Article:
3D-printed models could predict leakage location, severity in TAVR

New manufacturing methods can further personalize medicine—and now 3D printing may offer cardiologists a method of testing transcatheter aortic valve replacements (TAVR) for leakage before implantation.

A team from the Georgia Institute of Technology and Piedmont Heart Institute produced models comparable to biological tissues via 3D printing. They then tried to develop a simulation platform for TAVR procedures that would allow for cardiologists to predict paravalvular leakage, which affects 26 to 67 percent of TAVR patients.

The results were published July 3 in JACC: Cardiovascular Imaging.

"Paravalvular leakage is an extremely important indicator in how well the patient will do long term with their new valve," said Zhen Qian, chief of cardiovascular imaging research at Georgia-based Piedmont Heart Institute. "The idea was, now that we can make a patient-specific model with this tissue-mimicking 3D printing technology, we can test how the prosthetic valves interact with the 3D printed models to learn whether we can predict leakage."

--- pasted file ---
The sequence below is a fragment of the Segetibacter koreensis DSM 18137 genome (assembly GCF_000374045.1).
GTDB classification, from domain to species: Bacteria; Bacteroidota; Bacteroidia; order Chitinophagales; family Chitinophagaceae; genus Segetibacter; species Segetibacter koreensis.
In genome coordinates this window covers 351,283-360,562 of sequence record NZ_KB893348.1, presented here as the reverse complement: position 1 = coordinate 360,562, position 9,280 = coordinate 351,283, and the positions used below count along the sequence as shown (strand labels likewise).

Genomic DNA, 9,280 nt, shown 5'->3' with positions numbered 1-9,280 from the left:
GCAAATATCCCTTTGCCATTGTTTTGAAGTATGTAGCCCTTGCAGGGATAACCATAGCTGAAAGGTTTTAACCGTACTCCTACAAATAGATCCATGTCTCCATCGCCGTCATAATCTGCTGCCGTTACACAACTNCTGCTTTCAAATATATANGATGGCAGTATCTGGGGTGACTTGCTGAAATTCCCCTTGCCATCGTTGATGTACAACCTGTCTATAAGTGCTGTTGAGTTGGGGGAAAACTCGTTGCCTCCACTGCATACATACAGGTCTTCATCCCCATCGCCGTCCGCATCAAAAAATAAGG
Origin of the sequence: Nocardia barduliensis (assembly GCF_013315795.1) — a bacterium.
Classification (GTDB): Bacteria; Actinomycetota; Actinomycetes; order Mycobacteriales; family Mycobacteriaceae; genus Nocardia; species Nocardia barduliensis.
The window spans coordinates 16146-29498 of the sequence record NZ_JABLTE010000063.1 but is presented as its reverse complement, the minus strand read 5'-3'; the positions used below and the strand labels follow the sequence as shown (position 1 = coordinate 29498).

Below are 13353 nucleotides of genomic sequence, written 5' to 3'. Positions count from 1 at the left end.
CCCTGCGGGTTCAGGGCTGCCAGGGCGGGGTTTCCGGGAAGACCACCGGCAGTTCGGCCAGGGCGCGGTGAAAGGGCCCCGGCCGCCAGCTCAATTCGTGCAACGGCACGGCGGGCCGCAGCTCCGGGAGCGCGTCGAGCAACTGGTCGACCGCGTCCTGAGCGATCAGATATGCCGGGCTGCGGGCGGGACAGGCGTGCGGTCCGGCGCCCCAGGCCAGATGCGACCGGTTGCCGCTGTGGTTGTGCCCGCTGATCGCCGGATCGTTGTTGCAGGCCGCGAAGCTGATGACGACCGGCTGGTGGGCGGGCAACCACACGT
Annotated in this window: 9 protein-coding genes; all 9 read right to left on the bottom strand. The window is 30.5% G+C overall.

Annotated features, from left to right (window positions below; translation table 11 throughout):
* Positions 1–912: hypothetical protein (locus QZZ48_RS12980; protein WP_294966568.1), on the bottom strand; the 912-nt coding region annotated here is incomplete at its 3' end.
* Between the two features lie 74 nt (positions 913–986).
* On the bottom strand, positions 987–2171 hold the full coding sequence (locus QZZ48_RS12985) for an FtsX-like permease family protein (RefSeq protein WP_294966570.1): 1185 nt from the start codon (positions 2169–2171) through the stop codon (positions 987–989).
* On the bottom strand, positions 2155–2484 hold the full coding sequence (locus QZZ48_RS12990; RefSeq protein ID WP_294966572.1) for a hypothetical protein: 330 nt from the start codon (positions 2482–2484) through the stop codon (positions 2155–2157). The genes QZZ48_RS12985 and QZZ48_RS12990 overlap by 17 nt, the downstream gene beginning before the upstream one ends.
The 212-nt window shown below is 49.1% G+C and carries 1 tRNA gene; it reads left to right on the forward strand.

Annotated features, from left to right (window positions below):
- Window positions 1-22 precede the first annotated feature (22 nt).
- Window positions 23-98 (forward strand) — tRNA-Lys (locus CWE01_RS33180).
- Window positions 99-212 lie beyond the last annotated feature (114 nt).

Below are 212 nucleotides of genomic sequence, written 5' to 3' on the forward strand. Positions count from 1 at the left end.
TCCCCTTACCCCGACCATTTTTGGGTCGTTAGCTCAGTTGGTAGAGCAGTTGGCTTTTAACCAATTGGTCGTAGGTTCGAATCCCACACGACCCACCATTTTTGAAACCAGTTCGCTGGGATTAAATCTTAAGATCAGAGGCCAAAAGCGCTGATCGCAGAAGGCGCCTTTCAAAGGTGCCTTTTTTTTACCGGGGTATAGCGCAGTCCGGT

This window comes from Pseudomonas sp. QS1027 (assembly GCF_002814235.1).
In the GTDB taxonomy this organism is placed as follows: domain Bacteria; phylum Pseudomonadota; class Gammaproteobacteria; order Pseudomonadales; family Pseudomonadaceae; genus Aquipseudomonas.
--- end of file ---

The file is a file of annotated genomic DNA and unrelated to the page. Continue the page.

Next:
Researchers created heart valve models from cardiac CT scans for 18 individuals who had TAVR procedures. They then implanted prosthetics in the models.

The team then analyzed how the prosthetics interacted with the 3D-printed models. Any inconsistencies were measured according to a “bulge index” that ranked individuals who experience more leakage. The models could predict leakage and replicate the location and severity of such complications.

"Eventually, once a patient has a CT scan, we could create a model, try different kinds of valves in there, and tell the physician which one might work best," Qian said. "We could even predict that a patient would probably have moderate paravalvular leakage, but a balloon dilatation will solve it."

The research team hopes to conduct further testing in more patients to optimize design and production.